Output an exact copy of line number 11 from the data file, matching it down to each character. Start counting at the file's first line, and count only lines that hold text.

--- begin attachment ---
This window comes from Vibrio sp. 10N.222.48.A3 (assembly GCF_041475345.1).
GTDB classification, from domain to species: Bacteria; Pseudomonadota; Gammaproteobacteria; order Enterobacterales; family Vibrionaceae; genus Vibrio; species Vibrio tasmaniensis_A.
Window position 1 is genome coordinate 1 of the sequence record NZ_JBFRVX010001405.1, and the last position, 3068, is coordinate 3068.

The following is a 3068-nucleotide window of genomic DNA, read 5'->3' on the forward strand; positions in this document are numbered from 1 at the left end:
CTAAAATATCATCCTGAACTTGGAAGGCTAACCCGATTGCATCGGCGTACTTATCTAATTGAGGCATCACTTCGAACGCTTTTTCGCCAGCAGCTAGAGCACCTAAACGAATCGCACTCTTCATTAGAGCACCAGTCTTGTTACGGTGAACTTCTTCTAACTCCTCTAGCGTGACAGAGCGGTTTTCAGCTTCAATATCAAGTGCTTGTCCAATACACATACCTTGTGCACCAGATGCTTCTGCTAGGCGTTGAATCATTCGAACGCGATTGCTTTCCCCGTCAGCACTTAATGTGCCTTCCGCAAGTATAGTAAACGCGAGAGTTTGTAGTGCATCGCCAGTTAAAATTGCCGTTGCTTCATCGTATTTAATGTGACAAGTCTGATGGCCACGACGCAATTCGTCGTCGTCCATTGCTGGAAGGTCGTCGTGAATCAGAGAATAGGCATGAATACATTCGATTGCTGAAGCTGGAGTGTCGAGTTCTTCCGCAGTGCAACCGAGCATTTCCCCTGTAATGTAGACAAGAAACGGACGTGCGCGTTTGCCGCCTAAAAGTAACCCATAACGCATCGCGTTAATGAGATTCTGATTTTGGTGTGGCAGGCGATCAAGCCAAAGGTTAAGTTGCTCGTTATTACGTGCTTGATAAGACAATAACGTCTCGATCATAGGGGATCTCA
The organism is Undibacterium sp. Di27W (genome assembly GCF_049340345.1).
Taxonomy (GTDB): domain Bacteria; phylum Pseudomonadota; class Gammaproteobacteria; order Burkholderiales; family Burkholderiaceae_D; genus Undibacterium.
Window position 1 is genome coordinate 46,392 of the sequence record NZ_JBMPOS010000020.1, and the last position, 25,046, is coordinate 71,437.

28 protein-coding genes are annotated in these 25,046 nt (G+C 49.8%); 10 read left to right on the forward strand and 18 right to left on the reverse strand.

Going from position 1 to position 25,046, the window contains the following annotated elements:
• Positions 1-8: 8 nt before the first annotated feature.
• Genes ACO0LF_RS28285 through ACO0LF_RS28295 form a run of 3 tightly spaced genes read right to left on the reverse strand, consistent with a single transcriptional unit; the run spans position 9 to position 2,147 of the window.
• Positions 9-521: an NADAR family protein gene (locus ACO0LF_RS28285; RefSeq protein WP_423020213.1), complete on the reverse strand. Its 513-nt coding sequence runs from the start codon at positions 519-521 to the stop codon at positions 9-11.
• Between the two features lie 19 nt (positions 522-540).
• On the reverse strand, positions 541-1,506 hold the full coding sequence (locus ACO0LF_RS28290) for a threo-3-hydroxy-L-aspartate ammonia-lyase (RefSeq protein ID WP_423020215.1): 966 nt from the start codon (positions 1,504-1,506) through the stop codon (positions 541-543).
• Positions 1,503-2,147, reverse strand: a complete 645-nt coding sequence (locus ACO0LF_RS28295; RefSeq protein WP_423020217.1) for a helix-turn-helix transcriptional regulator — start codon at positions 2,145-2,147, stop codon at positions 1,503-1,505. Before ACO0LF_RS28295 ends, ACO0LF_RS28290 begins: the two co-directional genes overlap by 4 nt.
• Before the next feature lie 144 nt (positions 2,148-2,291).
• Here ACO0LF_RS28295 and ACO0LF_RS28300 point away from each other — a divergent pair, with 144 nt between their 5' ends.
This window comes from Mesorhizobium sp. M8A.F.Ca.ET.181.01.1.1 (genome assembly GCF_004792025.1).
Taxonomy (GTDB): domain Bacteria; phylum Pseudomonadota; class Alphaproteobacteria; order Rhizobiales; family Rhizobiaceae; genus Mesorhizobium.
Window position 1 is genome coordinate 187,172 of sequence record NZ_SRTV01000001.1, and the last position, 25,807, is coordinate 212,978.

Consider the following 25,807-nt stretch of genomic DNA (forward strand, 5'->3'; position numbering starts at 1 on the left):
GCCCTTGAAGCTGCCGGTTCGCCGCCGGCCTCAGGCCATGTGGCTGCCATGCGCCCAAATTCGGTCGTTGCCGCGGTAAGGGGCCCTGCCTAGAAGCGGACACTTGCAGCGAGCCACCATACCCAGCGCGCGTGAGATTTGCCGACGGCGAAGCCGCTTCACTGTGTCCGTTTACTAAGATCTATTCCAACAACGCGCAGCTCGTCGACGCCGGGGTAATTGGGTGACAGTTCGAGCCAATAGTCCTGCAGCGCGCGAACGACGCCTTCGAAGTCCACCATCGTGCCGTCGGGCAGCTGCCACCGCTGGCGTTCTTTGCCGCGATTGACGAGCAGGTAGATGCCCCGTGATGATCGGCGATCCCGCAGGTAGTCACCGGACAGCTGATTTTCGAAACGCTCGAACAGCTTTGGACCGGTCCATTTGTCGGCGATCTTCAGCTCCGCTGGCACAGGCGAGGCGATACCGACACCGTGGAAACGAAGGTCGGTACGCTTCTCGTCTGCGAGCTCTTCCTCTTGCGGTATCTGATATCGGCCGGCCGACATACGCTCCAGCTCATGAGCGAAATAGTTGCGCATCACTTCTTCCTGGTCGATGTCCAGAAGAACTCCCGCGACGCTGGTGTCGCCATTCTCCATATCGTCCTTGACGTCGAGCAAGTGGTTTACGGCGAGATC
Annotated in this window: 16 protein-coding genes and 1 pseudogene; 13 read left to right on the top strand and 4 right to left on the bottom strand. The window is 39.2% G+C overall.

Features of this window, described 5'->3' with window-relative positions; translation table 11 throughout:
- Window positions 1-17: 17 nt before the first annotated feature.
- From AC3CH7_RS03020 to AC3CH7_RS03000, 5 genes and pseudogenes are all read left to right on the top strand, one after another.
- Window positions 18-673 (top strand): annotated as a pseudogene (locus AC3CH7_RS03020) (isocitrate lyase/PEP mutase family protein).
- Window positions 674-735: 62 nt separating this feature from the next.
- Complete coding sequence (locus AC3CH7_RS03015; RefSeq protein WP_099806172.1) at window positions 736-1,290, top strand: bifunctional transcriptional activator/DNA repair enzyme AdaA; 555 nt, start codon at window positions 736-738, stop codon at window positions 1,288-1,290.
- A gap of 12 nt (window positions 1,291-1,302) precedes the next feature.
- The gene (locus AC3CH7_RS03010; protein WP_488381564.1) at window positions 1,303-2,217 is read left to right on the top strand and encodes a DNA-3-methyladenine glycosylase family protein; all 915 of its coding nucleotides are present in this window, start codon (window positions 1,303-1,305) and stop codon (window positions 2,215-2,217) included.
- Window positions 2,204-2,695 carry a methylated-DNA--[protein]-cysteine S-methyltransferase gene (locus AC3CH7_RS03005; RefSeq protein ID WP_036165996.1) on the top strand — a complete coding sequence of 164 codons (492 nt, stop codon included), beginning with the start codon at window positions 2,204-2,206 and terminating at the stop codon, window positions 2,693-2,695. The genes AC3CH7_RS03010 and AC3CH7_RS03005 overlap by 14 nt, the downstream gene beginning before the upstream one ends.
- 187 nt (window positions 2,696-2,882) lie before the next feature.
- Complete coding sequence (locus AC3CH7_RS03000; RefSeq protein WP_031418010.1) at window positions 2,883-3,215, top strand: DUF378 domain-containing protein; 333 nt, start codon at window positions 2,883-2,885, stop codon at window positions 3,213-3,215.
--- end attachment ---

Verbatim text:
• Positions 1-8: 8 nt before the first annotated feature.